[sixties-l] The Empire Has No Clothes

From: radman (resist@best.com)
Date: 01/09/01

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    The Empire Has No Clothes
    The Globe & Mail, December 15, 2000
    America has been the world's democratic role model until this election
    stripped our illusions and revealed the naked lust for power that
    passes for politics
    by Todd Gitlin
    Canadians may reasonably wonder whether Americans have gone smash out of 
    their minds. In recent weeks the same question has been frequently posed by 
    chad-addled Americans themselves, as they struggled to invoke the sense of 
    downright weirdness that poured over the land. Some high- (or low-) lights:
    The selfsame scion of a blueblood political family who insisted that he
    "trusted the people" and not "Washington" delegated as his power-
    brokers his father's former secretary of defence, his father's former
    secretary of state and campaign manager, and, as his future chief of
    staff, Washington's top auto-company lobbyist and servant of the globe-
    is-not-warming brigade.
    A tribune of "progressivism" declared that a government headed by
    two men from big oil companies who are unconvinced the globe is
    warming would be no different than a government headed by a
    man who had tried, and failed, as Vice-President to impose an energy tax 
    against the unremitting opposition of oil companies and their hired 
    representatives in the Republican Congress.
    Misled and bewildered, unable to get the on-site help guaranteed
    under the law, Palm Beach County Jews cast thousands of ballots for the
    most anti-Semitic presidential candidate of the century.
    To cap it all, fervent defenders of states' rights appealed not once, but
    twice, to the U.S. Supreme Court in far-off Washington, where
    steadfast self-proclaimed proponents of judicial restraint shut down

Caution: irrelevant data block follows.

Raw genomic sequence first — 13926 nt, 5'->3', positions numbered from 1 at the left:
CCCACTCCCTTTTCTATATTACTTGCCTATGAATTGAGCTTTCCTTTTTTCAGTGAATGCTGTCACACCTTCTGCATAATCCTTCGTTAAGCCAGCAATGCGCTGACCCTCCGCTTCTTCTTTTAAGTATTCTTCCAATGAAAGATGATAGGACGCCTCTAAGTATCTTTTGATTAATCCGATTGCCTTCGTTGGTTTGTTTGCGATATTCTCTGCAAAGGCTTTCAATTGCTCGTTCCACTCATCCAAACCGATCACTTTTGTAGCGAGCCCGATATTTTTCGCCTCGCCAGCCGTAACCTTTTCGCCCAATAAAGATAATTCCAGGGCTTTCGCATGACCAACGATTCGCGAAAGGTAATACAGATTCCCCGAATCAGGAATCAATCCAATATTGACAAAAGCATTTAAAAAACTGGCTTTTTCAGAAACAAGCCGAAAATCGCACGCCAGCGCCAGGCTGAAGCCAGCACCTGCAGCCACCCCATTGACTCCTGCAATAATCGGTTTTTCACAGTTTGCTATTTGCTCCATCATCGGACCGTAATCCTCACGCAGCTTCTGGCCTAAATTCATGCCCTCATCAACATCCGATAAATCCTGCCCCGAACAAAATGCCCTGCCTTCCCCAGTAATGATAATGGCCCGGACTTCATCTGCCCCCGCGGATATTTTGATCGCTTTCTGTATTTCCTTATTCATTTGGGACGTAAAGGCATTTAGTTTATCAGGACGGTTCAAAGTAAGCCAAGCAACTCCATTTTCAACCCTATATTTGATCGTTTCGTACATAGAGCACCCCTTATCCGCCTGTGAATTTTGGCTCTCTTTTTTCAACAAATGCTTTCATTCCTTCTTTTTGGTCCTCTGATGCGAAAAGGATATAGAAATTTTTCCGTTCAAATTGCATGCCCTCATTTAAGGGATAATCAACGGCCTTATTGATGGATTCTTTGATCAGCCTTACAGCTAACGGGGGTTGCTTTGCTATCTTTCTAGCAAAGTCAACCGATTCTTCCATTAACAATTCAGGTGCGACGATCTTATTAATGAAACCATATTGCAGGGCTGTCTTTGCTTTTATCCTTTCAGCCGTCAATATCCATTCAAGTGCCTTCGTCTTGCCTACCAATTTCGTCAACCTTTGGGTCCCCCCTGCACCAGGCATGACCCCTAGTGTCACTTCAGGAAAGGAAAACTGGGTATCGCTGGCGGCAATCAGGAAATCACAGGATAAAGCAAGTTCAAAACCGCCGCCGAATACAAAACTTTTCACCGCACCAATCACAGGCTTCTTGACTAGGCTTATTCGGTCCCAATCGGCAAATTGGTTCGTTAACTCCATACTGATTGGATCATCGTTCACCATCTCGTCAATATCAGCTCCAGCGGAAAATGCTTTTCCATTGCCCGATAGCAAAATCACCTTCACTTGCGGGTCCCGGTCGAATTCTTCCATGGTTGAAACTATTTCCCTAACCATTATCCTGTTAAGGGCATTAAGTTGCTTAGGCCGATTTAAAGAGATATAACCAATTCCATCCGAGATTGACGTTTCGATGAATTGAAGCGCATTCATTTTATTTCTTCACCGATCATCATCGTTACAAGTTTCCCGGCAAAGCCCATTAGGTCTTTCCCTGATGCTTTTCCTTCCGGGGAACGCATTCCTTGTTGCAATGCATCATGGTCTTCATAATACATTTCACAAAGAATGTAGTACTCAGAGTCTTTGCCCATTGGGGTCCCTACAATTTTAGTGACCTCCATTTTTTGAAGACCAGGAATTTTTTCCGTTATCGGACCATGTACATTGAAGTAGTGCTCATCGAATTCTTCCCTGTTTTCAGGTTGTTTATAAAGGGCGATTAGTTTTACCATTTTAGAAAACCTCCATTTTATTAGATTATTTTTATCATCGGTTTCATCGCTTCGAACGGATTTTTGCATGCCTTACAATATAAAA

Florida's hand vote-count, a count that had been ordered by
    Florida's own Supreme Court, claiming that this legal exercise in
    democratic procedure was perpetrating "irreparable harm."
    Conservatives lauded the Rehnquist Five for daring to stand up for equal 
    protection of the law to shut down a partial recount when it was the Bush 
    camp that had steadfastly resisted a full state-wide version.  "Rarely," 
    wrote Justice Ruth Bader Ginsburg, dissenting (and conspicuously not taking 
    the traditional trouble to do so "respectfully"), "has this Court rejected 
    outright an interpretation of state law by a state high court."
    This rarity was the measure of what was at stake. Power was at stake. It 
    was, it always was, as simple as that.
    The comedy is not that the country took so long to produce a 
    president-elect, but that the establishment's post facto rituals of 
    reassurance will, for a time, persuade some Americans, while to others 
    these rituals are laughably transparent.
    What matters is a tragedy: The Supreme Court judged George W.  Bush's risk 
    of "irreparable harm" more significant than voters' risk of not getting 
    their ballots counted. Five justices declared that time had run out for 
    democratic procedure, after the Bush team did everything they could to run 
    out the clock, appealing to the federal courts, stopping the vote every